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Moldovan President Calls EU Aid 'Geopolitical Assistance'

  • RFE/RL's Moldovan Service

CHISINAU -- Moldova's pro-Russian president, Igor Dodon, has accused the European Union of providing "geopolitical assistance" to his country in order to keep a series of pro-EU governments in power in Chisinau.

Speaking in an exclusive interview with RFE/RL's Moldovan Service on May 17, Dodon said he had asked EU officials to freeze a proposed 100 million euro ($111 million) aid package for Moldova.

Dodon also said he welcomed a May 16 decision by the European Parliament to postpone for at least a month a vote on whether the EU aid package should be disbursed to Chisinau.

"Moldova has received massive support from our external partners, and I want to thank them for this," Dodon told RFE/RL. "But too often it was geopolitical assistance used not so much for the best of the Moldovan people, but for keeping in power a series of corrupt, oligarchic governments."

"This is why, when we got the news from our European partners [about the postponed vote in the European parliament] I said it is a pity for the Republic of Moldova, but unfortunately, most of the time this money, was used to prop up the government [of the Democratic Party and Prime Minister Pavel Filip]," Dodon said, adding, "I even told this to [Head of the EU Delegation to Moldova Pirkka] Tapiola."

"So if this freeze of aid will create problems for the government and lead to early [parliamentary] elections, it's all for the best. I want early elections."

Dodon insisted that the next general elections in Moldova, currently scheduled to take place in 2018, will lead to a parliamentary majority for his political allies in Moldova's pro-Russian Party of Socialists.

"We have to start getting used to feeding ourselves. Why was this possible from 2001 to 2007, and now it isn't anymore," he asked rhetorically, referring to the period which coincided mostly with the rule of Communist President Vladimir Voronin.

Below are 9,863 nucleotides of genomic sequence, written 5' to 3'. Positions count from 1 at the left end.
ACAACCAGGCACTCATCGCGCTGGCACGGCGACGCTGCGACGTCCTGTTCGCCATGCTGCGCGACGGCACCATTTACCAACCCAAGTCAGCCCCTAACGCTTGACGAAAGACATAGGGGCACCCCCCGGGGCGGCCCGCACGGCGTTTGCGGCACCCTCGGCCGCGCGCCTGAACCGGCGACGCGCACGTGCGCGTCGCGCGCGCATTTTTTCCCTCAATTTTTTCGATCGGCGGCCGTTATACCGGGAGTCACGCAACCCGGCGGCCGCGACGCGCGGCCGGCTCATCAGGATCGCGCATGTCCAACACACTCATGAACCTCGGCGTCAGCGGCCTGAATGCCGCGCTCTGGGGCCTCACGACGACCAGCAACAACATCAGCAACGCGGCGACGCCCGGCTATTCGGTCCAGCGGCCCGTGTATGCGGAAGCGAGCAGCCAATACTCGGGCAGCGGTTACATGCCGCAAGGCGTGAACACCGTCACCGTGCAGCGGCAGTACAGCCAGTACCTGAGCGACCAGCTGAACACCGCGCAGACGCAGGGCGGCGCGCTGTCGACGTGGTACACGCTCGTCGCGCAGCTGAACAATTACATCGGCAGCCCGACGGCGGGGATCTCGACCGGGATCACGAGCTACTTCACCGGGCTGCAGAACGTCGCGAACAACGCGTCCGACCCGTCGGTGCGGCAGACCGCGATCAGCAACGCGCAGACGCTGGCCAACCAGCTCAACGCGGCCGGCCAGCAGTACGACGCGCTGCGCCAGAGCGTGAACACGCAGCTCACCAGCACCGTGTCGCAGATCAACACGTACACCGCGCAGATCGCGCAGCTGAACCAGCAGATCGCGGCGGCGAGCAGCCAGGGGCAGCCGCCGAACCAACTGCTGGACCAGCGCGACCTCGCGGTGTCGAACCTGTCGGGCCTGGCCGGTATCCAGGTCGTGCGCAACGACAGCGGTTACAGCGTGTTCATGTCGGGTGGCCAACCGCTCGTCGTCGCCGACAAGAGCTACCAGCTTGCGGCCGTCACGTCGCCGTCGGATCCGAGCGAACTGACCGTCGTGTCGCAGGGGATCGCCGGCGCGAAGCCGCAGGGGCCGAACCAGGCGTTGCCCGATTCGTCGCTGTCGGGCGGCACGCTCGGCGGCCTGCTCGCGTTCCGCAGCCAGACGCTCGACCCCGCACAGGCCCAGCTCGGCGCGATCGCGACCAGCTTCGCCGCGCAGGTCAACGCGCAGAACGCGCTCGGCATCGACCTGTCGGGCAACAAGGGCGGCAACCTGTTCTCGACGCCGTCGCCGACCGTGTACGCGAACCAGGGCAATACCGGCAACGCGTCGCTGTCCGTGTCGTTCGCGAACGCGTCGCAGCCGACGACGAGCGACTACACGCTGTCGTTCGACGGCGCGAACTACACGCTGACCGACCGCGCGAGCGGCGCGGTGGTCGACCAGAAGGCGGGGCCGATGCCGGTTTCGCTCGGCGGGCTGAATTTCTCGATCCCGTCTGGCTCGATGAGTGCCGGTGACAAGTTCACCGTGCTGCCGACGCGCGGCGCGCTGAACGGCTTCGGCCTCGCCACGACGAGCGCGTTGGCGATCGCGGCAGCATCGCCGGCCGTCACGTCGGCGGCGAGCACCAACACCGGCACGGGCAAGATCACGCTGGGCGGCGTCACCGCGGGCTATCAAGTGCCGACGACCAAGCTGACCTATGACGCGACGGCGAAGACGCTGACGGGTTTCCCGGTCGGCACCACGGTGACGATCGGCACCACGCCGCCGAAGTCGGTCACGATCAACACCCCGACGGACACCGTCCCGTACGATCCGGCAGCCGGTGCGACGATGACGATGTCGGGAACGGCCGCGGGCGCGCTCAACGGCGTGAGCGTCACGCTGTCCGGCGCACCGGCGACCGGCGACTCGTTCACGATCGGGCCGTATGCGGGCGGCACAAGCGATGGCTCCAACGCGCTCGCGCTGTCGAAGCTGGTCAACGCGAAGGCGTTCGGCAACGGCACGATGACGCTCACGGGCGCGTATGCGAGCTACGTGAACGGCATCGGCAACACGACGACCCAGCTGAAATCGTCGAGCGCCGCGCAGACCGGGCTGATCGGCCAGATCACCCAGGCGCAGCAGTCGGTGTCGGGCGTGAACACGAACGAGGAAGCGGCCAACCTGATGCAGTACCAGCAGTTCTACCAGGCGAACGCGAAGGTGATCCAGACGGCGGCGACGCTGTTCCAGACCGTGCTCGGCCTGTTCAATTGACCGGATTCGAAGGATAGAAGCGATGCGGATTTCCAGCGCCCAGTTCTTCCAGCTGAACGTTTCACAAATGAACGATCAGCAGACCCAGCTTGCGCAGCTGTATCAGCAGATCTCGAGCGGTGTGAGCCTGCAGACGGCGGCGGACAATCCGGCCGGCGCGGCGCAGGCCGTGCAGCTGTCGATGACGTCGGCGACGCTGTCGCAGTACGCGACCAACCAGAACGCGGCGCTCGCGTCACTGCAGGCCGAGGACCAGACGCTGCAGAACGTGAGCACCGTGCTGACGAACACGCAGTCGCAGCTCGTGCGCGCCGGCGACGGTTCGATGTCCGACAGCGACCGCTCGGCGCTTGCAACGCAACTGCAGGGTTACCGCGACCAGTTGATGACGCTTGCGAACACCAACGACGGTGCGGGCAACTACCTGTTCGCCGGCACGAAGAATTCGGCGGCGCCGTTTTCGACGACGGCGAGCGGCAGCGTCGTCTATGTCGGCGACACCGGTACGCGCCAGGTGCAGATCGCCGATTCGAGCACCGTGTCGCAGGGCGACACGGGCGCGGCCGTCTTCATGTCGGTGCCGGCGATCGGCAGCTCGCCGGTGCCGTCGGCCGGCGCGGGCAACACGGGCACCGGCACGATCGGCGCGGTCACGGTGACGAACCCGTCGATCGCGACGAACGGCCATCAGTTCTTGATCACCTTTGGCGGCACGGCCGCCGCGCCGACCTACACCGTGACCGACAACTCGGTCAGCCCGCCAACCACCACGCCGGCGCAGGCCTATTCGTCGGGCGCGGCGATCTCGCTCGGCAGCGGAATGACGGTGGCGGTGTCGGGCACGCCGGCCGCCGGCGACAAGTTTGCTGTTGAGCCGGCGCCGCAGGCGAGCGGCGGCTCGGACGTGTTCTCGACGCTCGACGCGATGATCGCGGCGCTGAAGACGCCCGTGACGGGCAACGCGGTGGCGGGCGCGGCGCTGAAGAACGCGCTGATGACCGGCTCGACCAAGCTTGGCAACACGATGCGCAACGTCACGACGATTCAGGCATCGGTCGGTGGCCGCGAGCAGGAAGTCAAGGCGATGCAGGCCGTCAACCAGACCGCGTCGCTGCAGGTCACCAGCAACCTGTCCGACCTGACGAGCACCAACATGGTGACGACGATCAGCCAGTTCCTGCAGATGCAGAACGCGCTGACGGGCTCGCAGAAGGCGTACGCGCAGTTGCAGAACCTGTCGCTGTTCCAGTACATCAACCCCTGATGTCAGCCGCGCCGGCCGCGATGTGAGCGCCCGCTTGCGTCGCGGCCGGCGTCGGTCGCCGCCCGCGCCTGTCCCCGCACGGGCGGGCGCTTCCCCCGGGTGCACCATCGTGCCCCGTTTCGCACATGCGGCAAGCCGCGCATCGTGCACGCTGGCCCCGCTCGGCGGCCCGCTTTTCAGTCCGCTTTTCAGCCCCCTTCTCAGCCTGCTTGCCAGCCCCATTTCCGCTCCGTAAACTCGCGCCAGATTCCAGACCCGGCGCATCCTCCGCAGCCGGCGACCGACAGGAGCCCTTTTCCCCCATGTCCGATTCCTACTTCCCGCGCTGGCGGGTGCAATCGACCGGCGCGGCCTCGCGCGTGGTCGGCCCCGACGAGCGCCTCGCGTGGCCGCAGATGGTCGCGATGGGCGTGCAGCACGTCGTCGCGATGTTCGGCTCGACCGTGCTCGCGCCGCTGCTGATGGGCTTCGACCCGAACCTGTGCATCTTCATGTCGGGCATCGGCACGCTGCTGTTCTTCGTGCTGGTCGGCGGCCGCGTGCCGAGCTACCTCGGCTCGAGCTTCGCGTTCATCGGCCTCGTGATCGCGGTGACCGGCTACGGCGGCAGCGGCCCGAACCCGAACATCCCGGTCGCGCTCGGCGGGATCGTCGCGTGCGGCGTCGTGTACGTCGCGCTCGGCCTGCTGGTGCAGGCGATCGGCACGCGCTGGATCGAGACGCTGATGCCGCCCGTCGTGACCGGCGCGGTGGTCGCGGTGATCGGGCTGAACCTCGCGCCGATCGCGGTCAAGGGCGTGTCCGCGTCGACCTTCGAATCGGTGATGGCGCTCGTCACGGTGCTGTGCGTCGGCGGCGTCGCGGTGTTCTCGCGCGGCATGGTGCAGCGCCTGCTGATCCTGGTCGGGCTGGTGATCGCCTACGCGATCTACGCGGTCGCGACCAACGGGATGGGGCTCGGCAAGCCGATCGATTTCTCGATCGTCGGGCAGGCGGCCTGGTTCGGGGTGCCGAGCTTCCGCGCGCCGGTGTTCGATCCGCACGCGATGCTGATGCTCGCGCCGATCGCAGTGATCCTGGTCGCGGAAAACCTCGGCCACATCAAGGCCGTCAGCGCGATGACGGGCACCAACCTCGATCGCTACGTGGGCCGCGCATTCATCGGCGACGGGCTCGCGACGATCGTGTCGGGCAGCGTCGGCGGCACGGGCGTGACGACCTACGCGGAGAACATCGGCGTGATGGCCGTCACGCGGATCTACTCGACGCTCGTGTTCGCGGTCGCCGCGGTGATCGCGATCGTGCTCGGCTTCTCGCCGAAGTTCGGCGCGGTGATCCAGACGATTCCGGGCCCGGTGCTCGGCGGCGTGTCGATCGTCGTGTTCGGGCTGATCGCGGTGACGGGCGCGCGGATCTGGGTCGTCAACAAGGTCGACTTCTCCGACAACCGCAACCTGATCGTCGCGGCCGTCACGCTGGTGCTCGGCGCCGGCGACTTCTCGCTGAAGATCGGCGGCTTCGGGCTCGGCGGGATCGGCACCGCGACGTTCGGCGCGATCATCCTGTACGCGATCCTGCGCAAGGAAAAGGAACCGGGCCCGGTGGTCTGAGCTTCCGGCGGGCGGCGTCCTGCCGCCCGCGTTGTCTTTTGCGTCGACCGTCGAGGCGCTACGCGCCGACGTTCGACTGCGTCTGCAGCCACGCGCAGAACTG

Other Aid Sources

Dodon also said he has already launched negotiations with other sources of foreign aid on annual financial support ranging from $500 million to $1 billion per year.

However, he refused to confirm whether those negotiations were being conducted with the Kremlin.

"Moldova needs external financing -- not to prop up the current government, but for infrastructure, and for improving the quality of life in the country," Dodon said. "You will see next year when the government changes after the early or normally scheduled parliamentary elections. Another majority will come [into parliament], and I promise you, we have already launched negotiations on this [foreign financial support]."

"You will see from where," he continued. "And not necessarily from the European Union and from the International Monetary Fund."

"There is money in the world," said Dodon, who has visited Moscow multiple times, both before and after coming to power in December. "There are partners. There are friends who are ready to help. And there will be enormous investments."

Earlier this month, Dodon's presence by the side of Russian President Vladimir during the May 9th parade in Moscow, raised eyebrows, as he was the only foreign head of state present at the ceremony.

Dodon has previously vowed to scrap an EU trade deal in favor of a rival Russia-led Eurasian Economic Union, and has predicted such a turn away from Brussels and toward Moscow would be inevitable if the pro-Russian Socialists come to power through Moldova's next general elections.

The position echoes the sudden decision in 2013 by then Ukrainian President Viktor Yanukovych not to sign an association agreement with the EU under pressure from Russian President Vladimir Putin -- a decision that triggered the pro-Europe Maidan protests in Kyiv that eventually led to Yanukovych's ouster, Russia's annexation of Crimea, and its military intervention in eastern Ukraine.

When asked by RFE/RL about his pro-Russia positions, Dodon insisted he is "a pro-Moldovan president and this will not change."

"Yes, I have good strategic relations with Russia," Dodon told RFE/RL. "I admitted this openly. But I am not against good relations with the European Union and the United States."

"Who made a mistake? The West did," Dodon said. "Why do they play this geopolitical game that I do not want? They financed [corrupt Moldovan] governments during the last seven years because they were afraid of the Russian tanks."

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